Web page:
Martin Fowler: Overwhelmingly it’s my upcoming book on DSLs. I found writing books to be hard work, and it’s actually getting harder. By June I expect all of the content will be cast so my mind will be able to get away from it – which I’m very much looking forward to.

Q: What are your expectations about Agile Brazil 2010?

MF: I try not to have expectations about things, that way my mind can be open to the reality when I see it. I’ve been doing conferences frequently for two decades now, so it’s hard to get excited about them. I am excited about coming to Brazil. It will be my first time in South America and both I and my wife have long wanted to come down.

Q: What are you going to talk about in your keynote?

MF: I have no idea. I often don’t decide on my keynote until very close to speaking – often doing extemporaneous talks <http://martinfowler.com/bliki/ExtemporarySpeaking.html>. Recently I’ve been doing keynote talks consisting of three or so talklets, some with slides, some without. But exactly how I’ll do it is something I may only decide the night before.

Q: How do you see the Brazilian software community influencing the future of Agile?

MF: It’s hard to say, as I’m not that familiar with the Brazilian software world. I’ve been very impressed by the Brazilian ThoughtWorkers I’ve met over the years, so I know there’s great potential here. I’m generally keen to see more varied cultures contribute to the software world, I think it’s an important part of us growing as a profession.

Agile Brazil 2010 is going to be an incredible conference, and we’re inviting speakers to submit session proposals (the deadline is approaching: 28/Feb!). Don’t miss the chance to see and talk to Martin Fowler, as he’s one of the few speakers I know of that can put together a first-class keynote on the night before :-)

Don’t forget to follow @agilebrazil on Twitter for conference news, and hope to see you there!


[Agile Brazil 2010] Martin Fowler pela primeira vez no Brasil!

Como um dos organizadores do comitê de programa da Agile Brazil 2010, estamos felizes em anunciar que a ThoughtWorks aceitou patrocinar a visita de Martin Fowler, nosso Cientista-Chefe, como um dos keynotes do evento. Como esta será a primeira vez que Martin visita o Brasil, decidi fazer algumas perguntas que julguei interessantes para os participantes do evento, e ele concordou gentilmente em participar desta mini-entrevista:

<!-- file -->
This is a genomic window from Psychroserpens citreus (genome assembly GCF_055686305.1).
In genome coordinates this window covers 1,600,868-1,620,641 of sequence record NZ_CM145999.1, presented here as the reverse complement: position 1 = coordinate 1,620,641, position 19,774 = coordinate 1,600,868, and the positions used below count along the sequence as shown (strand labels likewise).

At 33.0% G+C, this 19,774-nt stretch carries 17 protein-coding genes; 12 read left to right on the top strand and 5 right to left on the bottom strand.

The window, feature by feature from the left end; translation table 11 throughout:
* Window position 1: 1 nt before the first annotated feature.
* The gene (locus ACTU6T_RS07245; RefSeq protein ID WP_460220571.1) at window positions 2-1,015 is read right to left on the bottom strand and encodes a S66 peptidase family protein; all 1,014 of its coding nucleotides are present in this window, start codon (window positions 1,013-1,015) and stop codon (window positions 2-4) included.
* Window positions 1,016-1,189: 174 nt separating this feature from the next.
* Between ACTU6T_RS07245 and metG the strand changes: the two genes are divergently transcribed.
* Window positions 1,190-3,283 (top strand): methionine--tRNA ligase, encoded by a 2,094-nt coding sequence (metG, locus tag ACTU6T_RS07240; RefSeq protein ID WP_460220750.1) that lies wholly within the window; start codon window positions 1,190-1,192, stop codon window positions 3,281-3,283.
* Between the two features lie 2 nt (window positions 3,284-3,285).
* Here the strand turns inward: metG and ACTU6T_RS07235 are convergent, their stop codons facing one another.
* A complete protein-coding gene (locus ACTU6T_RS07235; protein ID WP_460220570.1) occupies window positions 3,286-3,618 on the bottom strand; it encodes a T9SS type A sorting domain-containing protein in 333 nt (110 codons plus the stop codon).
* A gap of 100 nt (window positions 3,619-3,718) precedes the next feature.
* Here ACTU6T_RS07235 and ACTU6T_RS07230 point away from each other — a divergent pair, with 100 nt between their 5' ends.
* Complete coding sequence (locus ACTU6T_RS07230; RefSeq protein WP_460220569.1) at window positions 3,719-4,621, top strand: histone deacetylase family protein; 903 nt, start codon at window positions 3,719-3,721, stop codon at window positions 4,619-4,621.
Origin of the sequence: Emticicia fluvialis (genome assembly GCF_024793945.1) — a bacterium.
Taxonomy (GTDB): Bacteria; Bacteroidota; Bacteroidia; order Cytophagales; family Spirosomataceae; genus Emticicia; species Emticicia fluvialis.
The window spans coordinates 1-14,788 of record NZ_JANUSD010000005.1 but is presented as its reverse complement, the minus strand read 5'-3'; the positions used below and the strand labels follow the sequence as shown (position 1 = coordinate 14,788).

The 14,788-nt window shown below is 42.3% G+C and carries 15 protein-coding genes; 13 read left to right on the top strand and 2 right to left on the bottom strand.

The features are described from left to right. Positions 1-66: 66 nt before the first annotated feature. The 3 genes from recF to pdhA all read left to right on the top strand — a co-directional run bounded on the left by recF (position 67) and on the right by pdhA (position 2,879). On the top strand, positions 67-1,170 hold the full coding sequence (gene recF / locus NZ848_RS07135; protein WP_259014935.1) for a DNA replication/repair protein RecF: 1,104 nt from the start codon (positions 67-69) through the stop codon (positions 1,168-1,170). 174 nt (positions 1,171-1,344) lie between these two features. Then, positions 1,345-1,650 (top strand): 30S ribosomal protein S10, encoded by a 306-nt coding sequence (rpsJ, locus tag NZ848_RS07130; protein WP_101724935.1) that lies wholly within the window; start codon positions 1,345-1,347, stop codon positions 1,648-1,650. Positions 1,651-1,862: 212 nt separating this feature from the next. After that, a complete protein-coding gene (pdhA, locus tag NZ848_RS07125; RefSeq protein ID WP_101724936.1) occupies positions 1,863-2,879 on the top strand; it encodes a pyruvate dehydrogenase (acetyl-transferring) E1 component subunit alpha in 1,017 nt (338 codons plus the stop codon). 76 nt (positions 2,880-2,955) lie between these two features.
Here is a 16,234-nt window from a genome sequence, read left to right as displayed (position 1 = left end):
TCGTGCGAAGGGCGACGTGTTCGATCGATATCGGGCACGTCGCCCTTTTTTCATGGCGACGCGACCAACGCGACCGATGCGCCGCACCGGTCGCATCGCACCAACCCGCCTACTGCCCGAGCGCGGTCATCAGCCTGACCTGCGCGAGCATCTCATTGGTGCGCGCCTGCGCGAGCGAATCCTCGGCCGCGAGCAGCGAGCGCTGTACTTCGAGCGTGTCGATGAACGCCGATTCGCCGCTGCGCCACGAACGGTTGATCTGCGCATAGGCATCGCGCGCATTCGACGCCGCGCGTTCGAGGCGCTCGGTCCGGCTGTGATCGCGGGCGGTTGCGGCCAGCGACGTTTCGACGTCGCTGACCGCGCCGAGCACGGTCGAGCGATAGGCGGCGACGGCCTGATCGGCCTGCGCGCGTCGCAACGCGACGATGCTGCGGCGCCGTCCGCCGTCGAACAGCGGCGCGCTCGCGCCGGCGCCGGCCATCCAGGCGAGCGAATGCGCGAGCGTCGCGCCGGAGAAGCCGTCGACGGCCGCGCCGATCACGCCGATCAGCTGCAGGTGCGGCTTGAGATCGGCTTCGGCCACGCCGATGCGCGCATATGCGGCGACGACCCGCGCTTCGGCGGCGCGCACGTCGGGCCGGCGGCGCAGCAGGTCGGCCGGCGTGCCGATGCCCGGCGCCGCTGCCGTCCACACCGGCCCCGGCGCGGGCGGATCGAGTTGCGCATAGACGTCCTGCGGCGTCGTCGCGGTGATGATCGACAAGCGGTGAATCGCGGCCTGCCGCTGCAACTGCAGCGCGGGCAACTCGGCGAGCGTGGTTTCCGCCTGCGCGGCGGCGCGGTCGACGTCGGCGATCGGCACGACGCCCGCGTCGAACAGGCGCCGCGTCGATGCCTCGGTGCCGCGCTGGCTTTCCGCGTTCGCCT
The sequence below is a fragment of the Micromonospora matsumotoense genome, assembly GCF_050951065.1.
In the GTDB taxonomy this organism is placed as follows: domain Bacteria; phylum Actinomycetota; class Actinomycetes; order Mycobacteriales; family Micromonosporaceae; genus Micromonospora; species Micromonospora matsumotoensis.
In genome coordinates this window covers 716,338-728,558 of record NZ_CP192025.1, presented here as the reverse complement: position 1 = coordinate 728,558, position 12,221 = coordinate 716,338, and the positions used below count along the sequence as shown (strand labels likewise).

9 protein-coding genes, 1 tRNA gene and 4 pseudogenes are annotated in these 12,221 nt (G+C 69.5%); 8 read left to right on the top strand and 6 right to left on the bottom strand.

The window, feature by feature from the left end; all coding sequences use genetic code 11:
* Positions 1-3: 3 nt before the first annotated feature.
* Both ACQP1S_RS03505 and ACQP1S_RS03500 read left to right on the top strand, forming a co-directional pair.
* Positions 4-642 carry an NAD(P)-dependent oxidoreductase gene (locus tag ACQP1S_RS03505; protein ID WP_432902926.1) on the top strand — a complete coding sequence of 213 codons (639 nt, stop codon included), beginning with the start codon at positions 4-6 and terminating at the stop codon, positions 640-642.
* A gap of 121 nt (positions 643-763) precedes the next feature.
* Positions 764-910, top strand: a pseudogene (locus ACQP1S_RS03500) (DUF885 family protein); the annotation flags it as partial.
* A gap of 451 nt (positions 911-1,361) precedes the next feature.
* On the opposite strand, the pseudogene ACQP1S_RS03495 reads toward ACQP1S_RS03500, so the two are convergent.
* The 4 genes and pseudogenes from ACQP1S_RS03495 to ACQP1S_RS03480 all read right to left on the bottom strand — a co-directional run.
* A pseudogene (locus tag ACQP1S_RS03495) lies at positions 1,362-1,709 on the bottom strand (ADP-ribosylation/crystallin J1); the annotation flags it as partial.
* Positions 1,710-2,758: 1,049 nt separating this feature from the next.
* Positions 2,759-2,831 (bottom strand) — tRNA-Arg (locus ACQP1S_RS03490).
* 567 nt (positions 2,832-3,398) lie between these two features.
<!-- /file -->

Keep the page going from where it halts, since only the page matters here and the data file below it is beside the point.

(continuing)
P: O que tem te mantido ocupado ultimamente?

Martin Fowler: Surpreendentemente é o meu novo livro sobre DSLs. Eu acho que escrever livros é um trabalho árduo e na verdade isso tem se tornado cada vez mais difícil. Até Junho eu espero que todo o conteúdo esteja definido assim isso vai poder sair um pouco da minha cabeça – algo que estou realmente ansioso para acontecer.

P: Quais são suas expectativas para a Agile Brazil 2010?

MF: Eu tento não criar expectativas sobre essas coisas, assim minha mente pode estar aberta para a realidade quando eu a ver. Eu tenho participado de conferências frequentemente há duas décadas, então acho difícil me empolgar com elas. Mas estou empolgado em visitar o Brasil. Esta será minha primeira vez na América do Sul e tanto eu quanto minha esposa estamos ansiosos há tempos por essa visita.

P: O que você irá abordar no seu keynote?

MF: Eu não tenho idéia. Eu geralmente não decido o assunto do meu keynote até uma data muito próxima do evento – geralmente fazendo palestras extemporâneas (improvisadas) <http://martinfowler.com/bliki/ExtemporarySpeaking.html>. Recentemente eu tenho feito keynotes com em torno de três pequenas palestras, algumas com slides, outras não. Porém decidir exatamente como irei fazê-lo vai ser algo que eu possivelmente decida na noite anterior.

P: Como você vê a comunidade brasileira de software influenciando o futuro dos Métodos Ágeis?

MF: É difícil dizer, pois não estou tão familiarizado com o mundo de software brasileiro. Eu tenho me impressionado bastante com os ThoughtWorkers brasileiros que conheci ao longo dos anos, então eu sei que existe um grande potencial aqui. Em geral eu gosto de ver uma variedade maior de culturas contribuindo para o mundo do software, pois acredito que seja uma parte importante para crescermos como profissão.

A Agile Brazil 2010 vai ser uma conferência incrível, e estamos convidando palestrantes para submeterem propostas de sessão (a data limite está se aproximando: 28/Fev!). Não perca a oportunidade de ver e conhecer o Martin Fowler pessoalmente, pois ele é um dos poucos palestrantes que conheço que consegue preparar um keynote da mais alta qualidade na noite anterior :-)

Não esqueça de seguir @agilebrazil no Twitter para notícias da conferência, e espero ver vocês por lá!